Jolly Rover – Review

Title   Jolly Rover
Developer  Brawsome
Publisher  Lace Mamba Global
Platform  PC
Genre  Point 'n' Click, Graphic Adventure
Release Date  4th February, 2011

Your name: Gaius James Rover. Your ambition: to be a famous clown and have your own circus. Not exactly what you’d expect from the main character in a piratey point and click adventure game, but it’s certainly different. That and the fact you are a dog. A sausage dog. In fact, everyone else in the game is also of the canine persuasion; it certainly is a dog’s life.  Jolly Rover is a cross breed of eighties cartoon “Dogtanian” and the famous “Monkey Island” games that, surprisingly, works very well.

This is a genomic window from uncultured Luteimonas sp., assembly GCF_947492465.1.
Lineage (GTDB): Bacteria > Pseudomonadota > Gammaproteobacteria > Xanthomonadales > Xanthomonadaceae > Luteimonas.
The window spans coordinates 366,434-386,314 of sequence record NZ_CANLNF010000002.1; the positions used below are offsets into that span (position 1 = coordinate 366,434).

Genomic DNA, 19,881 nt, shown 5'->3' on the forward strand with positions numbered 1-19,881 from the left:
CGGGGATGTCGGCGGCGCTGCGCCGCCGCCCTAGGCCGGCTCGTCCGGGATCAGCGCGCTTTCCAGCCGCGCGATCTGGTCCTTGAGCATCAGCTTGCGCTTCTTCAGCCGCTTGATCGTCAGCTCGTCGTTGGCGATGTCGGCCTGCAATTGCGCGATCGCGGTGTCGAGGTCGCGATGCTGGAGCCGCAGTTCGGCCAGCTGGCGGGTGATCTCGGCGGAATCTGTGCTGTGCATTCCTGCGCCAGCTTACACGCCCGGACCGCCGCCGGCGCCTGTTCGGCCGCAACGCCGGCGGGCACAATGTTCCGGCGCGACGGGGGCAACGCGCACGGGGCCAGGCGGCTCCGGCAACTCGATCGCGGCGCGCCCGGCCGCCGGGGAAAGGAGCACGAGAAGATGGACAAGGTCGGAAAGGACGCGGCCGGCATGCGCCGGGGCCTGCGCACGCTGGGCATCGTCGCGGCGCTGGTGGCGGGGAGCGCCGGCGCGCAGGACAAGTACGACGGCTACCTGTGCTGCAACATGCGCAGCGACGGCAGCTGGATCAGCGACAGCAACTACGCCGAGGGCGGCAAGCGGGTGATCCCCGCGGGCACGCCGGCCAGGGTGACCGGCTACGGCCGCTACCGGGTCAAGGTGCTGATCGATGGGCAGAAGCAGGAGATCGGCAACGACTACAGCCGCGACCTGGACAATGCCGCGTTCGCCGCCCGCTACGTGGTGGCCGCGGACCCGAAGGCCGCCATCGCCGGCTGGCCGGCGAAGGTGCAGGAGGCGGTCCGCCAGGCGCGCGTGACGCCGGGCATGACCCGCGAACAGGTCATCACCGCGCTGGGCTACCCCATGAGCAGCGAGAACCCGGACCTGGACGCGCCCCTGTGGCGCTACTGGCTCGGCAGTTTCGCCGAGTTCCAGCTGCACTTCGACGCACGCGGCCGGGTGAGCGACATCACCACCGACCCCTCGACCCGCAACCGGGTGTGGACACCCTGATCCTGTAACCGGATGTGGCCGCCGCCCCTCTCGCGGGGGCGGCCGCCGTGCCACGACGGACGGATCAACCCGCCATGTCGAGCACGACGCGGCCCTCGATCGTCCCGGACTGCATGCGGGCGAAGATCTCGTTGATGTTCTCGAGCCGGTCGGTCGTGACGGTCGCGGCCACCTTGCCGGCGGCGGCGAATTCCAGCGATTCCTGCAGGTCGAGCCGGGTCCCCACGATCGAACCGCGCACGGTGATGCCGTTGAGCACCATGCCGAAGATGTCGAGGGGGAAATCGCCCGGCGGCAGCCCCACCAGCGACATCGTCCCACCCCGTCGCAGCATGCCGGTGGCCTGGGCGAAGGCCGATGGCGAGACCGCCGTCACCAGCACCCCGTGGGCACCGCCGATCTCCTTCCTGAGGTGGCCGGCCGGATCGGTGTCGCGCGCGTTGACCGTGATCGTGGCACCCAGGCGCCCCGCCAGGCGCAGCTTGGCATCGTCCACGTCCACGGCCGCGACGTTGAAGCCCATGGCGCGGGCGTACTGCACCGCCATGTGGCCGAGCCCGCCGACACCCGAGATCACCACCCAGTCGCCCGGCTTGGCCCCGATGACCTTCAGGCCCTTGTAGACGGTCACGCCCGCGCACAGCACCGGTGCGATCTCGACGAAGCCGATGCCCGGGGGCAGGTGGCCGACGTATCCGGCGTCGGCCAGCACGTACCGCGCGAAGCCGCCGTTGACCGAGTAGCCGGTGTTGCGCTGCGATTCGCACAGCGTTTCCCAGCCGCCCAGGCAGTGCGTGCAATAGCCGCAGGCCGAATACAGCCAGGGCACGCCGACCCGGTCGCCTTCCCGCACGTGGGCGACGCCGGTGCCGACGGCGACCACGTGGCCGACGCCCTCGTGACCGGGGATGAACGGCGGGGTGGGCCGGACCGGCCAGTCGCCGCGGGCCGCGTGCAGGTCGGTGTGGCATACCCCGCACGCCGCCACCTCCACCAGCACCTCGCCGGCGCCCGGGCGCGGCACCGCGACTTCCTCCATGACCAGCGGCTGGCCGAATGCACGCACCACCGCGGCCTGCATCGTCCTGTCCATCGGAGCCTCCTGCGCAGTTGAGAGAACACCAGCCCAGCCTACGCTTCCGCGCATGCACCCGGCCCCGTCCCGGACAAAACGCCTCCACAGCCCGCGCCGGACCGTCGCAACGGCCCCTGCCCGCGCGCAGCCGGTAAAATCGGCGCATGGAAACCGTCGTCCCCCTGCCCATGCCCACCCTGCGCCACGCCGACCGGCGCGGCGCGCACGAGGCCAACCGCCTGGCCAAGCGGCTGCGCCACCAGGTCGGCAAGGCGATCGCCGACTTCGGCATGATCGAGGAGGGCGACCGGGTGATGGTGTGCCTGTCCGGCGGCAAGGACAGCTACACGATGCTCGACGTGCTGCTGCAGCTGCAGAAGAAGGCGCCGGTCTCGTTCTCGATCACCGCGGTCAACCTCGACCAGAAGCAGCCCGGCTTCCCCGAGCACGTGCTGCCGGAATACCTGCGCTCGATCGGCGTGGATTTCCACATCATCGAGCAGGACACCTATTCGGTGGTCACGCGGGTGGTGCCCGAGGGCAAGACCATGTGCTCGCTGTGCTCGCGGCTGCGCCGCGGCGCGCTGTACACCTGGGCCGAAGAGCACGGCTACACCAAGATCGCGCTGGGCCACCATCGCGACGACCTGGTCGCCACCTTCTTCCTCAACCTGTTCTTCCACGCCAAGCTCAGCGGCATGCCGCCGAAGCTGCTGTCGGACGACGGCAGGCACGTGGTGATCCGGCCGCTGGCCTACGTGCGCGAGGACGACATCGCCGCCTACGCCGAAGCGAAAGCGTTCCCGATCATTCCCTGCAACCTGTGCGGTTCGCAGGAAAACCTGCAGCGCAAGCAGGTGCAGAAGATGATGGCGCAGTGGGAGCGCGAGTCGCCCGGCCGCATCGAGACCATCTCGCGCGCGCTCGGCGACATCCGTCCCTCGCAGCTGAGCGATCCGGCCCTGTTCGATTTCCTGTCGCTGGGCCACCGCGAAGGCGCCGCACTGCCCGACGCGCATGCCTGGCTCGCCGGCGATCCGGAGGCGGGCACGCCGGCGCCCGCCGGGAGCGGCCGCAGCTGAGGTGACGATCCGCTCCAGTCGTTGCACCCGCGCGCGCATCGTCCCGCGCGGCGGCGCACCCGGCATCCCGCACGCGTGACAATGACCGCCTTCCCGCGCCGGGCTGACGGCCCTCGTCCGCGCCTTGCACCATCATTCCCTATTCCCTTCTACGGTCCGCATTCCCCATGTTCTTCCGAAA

After his famous clown father dies, (from a blow to the groin by an improperly loaded joke cannon), young Gaius goes to live with his uncle. One day, during juggling practice, he accidentally taints a barrel of rum with tobacco, creating a new brew which he dubs “Jolly Rover”. Sales for Jolly Rover soon hit the roof, but poor Gaius doesn’t see a single piece of eight from the profits. His chance soon comes, however, when his uncle is away and a large order for Jolly Rover arrives from the Governor of Groggy Island, Guy DeSilver – with payment in advance! Seizing his opportunity, he uses the money to charter a ship and crew to take him and his precious cargo to Groggy Island. However, it’s a dog eat dog world out there, and things soon start to go a little wrong.